Buster Keaton's 'The General' 90th Anniversary Location Tour - Part 2
After lunch, we travelled further afield to South River Road, where the early sequence in which Keaton tries to sign up for the army was filmed. The barn that appears behind Buster in that sequence once existed in front of the grey house on the left, but burned down a few years ago.
On the right hand photo, the foundations of the old barn, which was estimated to be about 130 years old at the time of its destruction, can still be seen.
On our way up the Row River - so named because it was the scene of many ‘rows’, or fights, during frontier days - we paused to look across at the Cottage Grove Dam. The gentleman on the left is Harry Keaton, son of Buster’s brother Harry ‘Jingles’ Keaton.
The old train line continues alongside the Row River. Though it is seen from a very different angle in the film, this place was the location of the memorable sequence where the cannon pointing in Buster’s direction instead veers off along a spurline in the nick of time.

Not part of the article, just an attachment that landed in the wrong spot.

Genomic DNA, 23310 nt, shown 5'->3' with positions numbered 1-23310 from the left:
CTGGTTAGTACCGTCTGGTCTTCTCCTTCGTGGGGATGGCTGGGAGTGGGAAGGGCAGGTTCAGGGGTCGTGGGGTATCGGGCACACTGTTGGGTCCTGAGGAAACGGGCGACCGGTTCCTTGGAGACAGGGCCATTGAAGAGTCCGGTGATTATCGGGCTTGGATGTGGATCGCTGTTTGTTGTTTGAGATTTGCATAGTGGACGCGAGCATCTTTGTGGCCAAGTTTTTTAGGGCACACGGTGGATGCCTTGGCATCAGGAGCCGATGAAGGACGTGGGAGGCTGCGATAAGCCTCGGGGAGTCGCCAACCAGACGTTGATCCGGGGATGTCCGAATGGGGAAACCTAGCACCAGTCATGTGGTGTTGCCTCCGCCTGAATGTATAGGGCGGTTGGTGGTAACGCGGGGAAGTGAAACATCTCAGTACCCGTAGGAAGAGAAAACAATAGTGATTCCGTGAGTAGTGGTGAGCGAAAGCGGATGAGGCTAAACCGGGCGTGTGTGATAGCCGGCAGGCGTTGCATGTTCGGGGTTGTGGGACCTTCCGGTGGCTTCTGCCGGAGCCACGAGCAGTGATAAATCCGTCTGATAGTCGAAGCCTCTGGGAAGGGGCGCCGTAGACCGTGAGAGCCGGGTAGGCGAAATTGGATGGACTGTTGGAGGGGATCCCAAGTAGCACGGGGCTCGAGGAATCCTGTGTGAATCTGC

On the Row River, the closest we could get to the actual site of the famous train crash. Getting any closer would have entailed an arduous walk, and with the mercury approaching 100 degrees F, we were happy enough to be this close. The large tree jutting out in the middle marks the approximate location of the train bridge. The river was artificially dammed for filming, so the water level appears much higher onscreen. A single metal bar was all that was left of the wreckage until recently. Unfortunately, even that has now disappeared, so there is no material trace of that famous sequence left.
Though the Texan ended up at the bottom of the Row River, the engine used as The General saw out its days as a lumber train at the nearby J.H. Chambers mill. The train would have travelled under this covered bridge hundreds of times before being scrapped in the 1950s. Rumour has it that a local boy heard that the famous train was about to be destroyed, and was permitted to take home its bell as a souvenir.
At right, the bridge as it appeared in the 1950s, shortly after the timber mill was closed. Although Cottage Grove is known as the ‘Covered Bridge Capital of the West’, none of the ones that appeared in The General are known to exist today.